Spanish Harlem Orchestra United We Swing Review

Released 2007.  

BBC Review

The sound of El Barrio brought to life once more by New York's finest salsa band...

Tim Nelson 2007

United We Swing is the third release from the thirteen-member Spanish Harlem Orchestra, led by Ruben Blades’ piano player, Oscar Hernandez, the world-renowned arranger and producer who has worked with everyone from Celia Cruz and Ray Barretto to Kirsty MacColl and Paul Simon (who guests on this album’s final track). If the album largely sticks to template of the previous releases, then this is no criticism, as it could hardly be improved upon. The SHO’s polish and dazzle is as refreshing as a blast of cold air on a sticky summer night.


The SHO are standard bearers for New York salsa, basing their approach on the musical legacy of El Barrio, the pulsating community of South Harlem. This third release mixes original compositions and classic covers, opening with the heavy salsa of “Llego La Orquestra” before harking back to Manhattan’s Palladium Ballroom with “En El Tiempo Del Palladium” and reminding us of the classic sounds of Tipica 73 and Fania with “Se Formo La Rumba” and “Ahora Si”, respectively. The pace gets even hotter with “Salsa Pa’l Bailador” and “Soy Candela”, and while it’s hard to single out particular instrumental moments when the general standard is so high, Hernandez himself contributes some fantastic piano solos on “Sacala Bailar” and “Que Bonito”, and there are some great horn sections on ‘Ahora Si” and “Mujer Divina”.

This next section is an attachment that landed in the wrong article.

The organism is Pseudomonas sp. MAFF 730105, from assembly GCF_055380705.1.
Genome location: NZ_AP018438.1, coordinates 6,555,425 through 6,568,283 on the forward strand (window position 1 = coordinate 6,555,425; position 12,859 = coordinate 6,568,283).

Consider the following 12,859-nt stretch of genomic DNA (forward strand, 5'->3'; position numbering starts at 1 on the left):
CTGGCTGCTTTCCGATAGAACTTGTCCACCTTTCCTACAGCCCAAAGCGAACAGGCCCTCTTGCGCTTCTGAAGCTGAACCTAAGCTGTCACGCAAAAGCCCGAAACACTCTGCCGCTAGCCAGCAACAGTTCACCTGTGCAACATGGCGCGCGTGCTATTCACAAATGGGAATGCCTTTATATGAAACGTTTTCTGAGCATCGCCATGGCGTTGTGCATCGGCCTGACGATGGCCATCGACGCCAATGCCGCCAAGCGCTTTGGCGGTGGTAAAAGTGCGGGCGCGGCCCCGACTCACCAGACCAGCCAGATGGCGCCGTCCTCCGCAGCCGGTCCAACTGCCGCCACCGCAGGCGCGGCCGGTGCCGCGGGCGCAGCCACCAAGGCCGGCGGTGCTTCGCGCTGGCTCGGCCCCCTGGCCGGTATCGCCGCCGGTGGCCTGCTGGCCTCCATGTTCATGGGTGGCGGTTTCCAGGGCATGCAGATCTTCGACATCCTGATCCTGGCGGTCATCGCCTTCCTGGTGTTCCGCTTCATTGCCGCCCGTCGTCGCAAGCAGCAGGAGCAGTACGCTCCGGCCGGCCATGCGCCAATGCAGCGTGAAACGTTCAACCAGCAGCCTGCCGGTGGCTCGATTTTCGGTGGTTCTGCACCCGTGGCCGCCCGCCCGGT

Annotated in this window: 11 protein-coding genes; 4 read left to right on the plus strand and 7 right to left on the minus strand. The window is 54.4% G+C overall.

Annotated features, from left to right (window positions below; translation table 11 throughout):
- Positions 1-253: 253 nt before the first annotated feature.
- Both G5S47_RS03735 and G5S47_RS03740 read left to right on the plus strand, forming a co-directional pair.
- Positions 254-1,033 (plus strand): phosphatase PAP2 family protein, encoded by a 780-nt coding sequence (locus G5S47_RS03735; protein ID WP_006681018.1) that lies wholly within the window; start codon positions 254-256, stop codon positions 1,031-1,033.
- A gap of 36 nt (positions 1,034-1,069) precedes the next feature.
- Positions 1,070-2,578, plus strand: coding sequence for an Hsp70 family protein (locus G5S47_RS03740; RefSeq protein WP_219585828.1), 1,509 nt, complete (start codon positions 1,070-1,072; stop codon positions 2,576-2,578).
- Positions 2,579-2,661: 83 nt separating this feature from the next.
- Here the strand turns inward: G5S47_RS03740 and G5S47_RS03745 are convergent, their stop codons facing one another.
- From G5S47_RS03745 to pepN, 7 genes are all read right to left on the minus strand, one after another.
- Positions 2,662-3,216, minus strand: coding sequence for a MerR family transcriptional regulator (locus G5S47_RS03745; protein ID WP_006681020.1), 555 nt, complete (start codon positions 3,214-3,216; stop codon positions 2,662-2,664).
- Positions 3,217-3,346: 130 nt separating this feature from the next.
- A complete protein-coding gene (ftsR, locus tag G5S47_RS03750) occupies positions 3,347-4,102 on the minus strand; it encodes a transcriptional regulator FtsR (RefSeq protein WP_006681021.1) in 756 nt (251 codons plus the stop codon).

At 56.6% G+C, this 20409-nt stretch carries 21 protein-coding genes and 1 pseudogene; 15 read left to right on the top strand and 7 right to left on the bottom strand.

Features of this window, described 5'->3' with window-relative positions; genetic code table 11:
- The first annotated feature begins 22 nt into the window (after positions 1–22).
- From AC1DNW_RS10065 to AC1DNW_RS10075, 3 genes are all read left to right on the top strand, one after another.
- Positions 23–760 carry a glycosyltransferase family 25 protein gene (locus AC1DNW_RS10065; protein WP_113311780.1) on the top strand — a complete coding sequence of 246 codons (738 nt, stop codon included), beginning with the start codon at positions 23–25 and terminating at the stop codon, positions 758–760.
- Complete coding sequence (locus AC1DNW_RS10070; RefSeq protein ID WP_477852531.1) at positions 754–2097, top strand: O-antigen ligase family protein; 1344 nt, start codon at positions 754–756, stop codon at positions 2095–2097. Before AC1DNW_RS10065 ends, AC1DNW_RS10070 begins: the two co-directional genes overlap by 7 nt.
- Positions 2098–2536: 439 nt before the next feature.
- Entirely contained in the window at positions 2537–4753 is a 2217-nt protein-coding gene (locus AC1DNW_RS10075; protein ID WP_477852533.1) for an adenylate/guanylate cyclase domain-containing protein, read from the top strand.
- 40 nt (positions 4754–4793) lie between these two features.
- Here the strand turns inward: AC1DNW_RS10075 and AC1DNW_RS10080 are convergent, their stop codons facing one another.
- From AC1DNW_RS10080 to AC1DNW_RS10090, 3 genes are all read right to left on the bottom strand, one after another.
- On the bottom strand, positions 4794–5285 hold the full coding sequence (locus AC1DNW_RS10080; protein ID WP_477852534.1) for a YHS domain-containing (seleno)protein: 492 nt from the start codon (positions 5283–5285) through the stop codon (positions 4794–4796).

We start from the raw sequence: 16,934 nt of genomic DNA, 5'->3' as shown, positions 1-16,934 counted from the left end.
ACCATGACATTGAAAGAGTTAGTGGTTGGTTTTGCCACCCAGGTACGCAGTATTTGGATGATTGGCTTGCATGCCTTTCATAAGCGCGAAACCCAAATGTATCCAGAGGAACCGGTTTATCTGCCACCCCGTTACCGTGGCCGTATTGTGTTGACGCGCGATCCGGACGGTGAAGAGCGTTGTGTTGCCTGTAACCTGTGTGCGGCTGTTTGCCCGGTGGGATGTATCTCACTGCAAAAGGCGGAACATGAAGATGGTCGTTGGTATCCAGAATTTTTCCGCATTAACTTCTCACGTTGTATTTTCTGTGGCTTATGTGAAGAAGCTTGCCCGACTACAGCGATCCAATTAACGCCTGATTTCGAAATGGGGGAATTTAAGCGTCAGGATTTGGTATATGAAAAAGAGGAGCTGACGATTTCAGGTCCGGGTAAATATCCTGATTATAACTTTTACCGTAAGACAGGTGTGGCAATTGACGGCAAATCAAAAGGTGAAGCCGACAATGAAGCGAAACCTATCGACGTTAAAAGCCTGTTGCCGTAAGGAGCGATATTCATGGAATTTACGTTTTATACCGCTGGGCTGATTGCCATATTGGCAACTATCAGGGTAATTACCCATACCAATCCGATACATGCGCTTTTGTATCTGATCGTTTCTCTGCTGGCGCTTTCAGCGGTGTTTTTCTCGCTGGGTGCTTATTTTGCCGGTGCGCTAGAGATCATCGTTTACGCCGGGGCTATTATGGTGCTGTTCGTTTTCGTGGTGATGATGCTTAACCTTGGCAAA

The programming is impeccable (suggesting that the ensemble may have responded to criticism from some quarters that previous albums were samey and even formulaic) with tasty arrangements not only from Hernandez but also Sonny Bravo, Gil Lopez, Angel Fernandez and Jose Febles. And if the pace slows towards the end, with a plena, a danzon and the closing reconfiguration of Paul Simon’s “Late in the Evening”, then that’s probably just as well, as you’ll need some refreshment before you put the album back to the start.

Creative Commons Licence This work is licensed under a Creative Commons Licence. If you choose to use this review on your site please link back to this page.